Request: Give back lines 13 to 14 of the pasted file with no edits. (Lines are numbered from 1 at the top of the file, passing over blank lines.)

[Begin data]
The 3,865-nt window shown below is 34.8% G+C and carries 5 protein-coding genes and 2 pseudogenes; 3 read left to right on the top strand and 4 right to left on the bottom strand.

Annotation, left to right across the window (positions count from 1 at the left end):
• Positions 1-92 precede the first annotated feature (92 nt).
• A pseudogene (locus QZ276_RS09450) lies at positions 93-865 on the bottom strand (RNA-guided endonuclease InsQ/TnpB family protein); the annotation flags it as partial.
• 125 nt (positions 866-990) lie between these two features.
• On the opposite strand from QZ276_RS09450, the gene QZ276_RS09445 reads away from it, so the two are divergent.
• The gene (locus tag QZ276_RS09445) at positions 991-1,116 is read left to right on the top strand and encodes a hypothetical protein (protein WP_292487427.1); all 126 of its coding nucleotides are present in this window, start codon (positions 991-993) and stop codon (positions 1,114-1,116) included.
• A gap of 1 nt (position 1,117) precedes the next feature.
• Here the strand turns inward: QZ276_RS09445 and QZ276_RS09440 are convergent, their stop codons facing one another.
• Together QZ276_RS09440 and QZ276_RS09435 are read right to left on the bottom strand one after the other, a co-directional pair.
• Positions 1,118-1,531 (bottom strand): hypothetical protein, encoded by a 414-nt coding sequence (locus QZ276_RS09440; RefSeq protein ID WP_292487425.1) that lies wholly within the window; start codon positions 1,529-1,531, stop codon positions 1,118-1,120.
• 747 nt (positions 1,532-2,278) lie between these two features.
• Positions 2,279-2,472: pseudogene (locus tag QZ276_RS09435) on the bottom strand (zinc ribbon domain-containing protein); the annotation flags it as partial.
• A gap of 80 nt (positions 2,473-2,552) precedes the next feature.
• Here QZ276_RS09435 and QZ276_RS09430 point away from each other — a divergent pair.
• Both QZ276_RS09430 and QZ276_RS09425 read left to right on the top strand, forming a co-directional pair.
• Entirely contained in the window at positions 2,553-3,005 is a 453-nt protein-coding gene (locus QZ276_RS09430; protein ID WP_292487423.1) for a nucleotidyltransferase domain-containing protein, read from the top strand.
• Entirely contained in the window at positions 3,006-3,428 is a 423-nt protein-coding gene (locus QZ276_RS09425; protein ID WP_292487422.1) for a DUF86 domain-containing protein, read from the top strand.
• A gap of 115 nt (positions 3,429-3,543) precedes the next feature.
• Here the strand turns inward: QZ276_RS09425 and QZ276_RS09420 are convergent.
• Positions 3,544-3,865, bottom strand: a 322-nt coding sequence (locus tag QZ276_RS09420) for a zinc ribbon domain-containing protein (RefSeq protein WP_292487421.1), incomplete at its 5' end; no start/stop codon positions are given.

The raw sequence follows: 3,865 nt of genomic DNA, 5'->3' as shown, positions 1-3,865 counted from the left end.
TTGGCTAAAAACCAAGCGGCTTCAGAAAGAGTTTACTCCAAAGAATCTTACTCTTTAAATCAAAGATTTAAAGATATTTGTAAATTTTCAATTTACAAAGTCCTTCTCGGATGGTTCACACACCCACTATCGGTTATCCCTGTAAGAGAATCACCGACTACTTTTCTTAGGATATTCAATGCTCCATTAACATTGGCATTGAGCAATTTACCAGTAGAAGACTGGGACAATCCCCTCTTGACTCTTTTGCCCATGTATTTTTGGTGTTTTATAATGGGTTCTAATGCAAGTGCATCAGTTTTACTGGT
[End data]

• Positions 2,279-2,472: pseudogene (locus tag QZ276_RS09435) on the bottom strand (zinc ribbon domain-containing protein); the annotation flags it as partial.
• A gap of 80 nt (positions 2,473-2,552) precedes the next feature.